A satellite image shows damaged Nova Kakhovka Dam in Kherson region
A satellite image shows damaged Nova Kakhovka Dam in Kherson region. Image/Reuters Reuters

The breach of the Nova Kakhovka dam has not only flooded cities and forced people to flee but has also unearthed the horrific remains of World War II.

The emptied reservoir along the Dnipro River in Ukraine has revealed the skulls of soldiers who fought in the war. Videos from the emptied reservoir have made it to social media platforms and have gone viral after skulls with helmets were seen jutting out of the reservoir bed. However, the videos have not been verified yet.

One of the skulls even had a helmet similar to the ones used by Hitler's soldiers, per a report in Reuters. The German and Soviet armies had fought a brutal battle in the region during World War II.

During the Battle of the Dnipro, fought in Soviet Ukraine in 1943, millions of Red Army and German soldiers were killed or injured where the reservoir stands today.

"The losses of Soviet troops ranged from 30,000 to 60,000 people. The losses of German and Romanian troops were up to 20,000 people. So, in theory this video showing the helmet and skull could be linked to those events," Andrii Solonets, a historian at the National Museum of the History of Ukraine in the Second World War told The Guardian.

The Ukrainian divers have also been able to find parts of an S-300 missile near the southern city of Zaporizhzhia. It was first spotted by a local during a morning stroll.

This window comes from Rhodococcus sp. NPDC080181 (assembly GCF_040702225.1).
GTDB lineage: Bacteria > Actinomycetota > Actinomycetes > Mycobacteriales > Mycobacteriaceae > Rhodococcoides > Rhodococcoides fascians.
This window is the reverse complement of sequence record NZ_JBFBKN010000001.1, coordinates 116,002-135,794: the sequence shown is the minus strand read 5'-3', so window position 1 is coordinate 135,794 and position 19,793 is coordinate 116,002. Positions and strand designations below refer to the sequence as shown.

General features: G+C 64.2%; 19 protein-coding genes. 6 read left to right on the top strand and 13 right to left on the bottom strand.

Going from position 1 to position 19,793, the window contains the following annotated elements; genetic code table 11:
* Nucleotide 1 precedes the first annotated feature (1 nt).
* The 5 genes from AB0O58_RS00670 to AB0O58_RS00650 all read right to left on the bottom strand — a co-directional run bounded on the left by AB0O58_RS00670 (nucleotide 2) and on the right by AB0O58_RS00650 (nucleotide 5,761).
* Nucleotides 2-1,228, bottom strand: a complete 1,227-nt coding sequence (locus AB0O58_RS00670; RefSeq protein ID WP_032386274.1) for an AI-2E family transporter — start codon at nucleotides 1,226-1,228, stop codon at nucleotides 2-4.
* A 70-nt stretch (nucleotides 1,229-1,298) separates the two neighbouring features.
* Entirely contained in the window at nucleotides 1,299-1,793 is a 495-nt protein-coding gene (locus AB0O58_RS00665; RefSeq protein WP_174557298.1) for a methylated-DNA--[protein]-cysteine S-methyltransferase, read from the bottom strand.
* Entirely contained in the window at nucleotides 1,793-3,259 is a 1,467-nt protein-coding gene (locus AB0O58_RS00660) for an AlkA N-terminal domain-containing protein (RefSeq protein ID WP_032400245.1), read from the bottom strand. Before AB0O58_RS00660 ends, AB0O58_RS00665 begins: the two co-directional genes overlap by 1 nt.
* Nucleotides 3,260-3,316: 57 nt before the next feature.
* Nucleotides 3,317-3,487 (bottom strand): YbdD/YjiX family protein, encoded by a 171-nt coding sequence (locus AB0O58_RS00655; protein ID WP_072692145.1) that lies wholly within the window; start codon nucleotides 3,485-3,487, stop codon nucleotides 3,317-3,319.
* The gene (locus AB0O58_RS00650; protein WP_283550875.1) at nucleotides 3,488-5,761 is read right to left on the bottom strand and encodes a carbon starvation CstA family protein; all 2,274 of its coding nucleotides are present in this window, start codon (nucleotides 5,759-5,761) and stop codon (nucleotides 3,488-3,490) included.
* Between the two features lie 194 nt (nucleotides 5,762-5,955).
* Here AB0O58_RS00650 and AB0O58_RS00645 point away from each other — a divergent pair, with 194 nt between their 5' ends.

The S-300 is a Soviet-era missile and was used by both countries. There has been no clarification as to whether it was Russia or Ukraine that launched the recovered missile.

"Ammunition, in particular, even from the time of the Second World War, is found in the areas of the Kakhovsky Reservoir," said Ukraine's Ministry of Internal Affairs. The ministry has asked civilians to stay away from the receding reservoir, stating that the water is contaminated.

The reservoir had 18 cubic kilometres (4.3 cubic miles) of water before it was destroyed last week. It was one of Europe's largest reservoirs, and its destruction could prove catastrophic. Even though both sides blame each other for blowing up the dam, U.S. intelligence reports have claimed that the dam was under Russian control when it was destroyed.

It is not just the flooding that has been a cause of concern. The presence of unexploded ordnance and Russian shelling has also become a threat to civilians.

This is not the first time that the remains of soldiers who fought in the Second World War have been discovered in some part of the world. In 2017, a construction crew found the remains of at least 21 World War II era Soviet soldiers in eastern Germany.

The remains of the Red Army soldiers were found in the town of Seelow, 70 kilometres (43 miles) east of Berlin, during the construction of a cycle path. The soldiers probably died during the last days of the war, in the final battles for Berlin between the Soviets and Nazi Germany.

In May 1945, Berlin was a war zone. Everyday life in the capital of Hitler's Third Reich had broken down. The streets were bombed out, there was no gas or electricity, and there was a daily fight for food. At night, sirens howled to signal bomb attacks, driving citizens into shelters.

The Allied forces had intensified their aerial bombardment so much that most of the city lay in ruins. The Red Army was approaching from the east; around 2.5 million Soviet soldiers and 6,250 tanks were closing in on Hitler.

On May 2, 1945, Berlin capitulated. Five days later, Germany signed an unconditional surrender at Allied headquarters in Reims, France, to take effect the following day, ending the Second World War in Europe. Some 33,000 Soviet and Polish soldiers, and about 12,000 Wehrmacht ones, were killed around Seelow.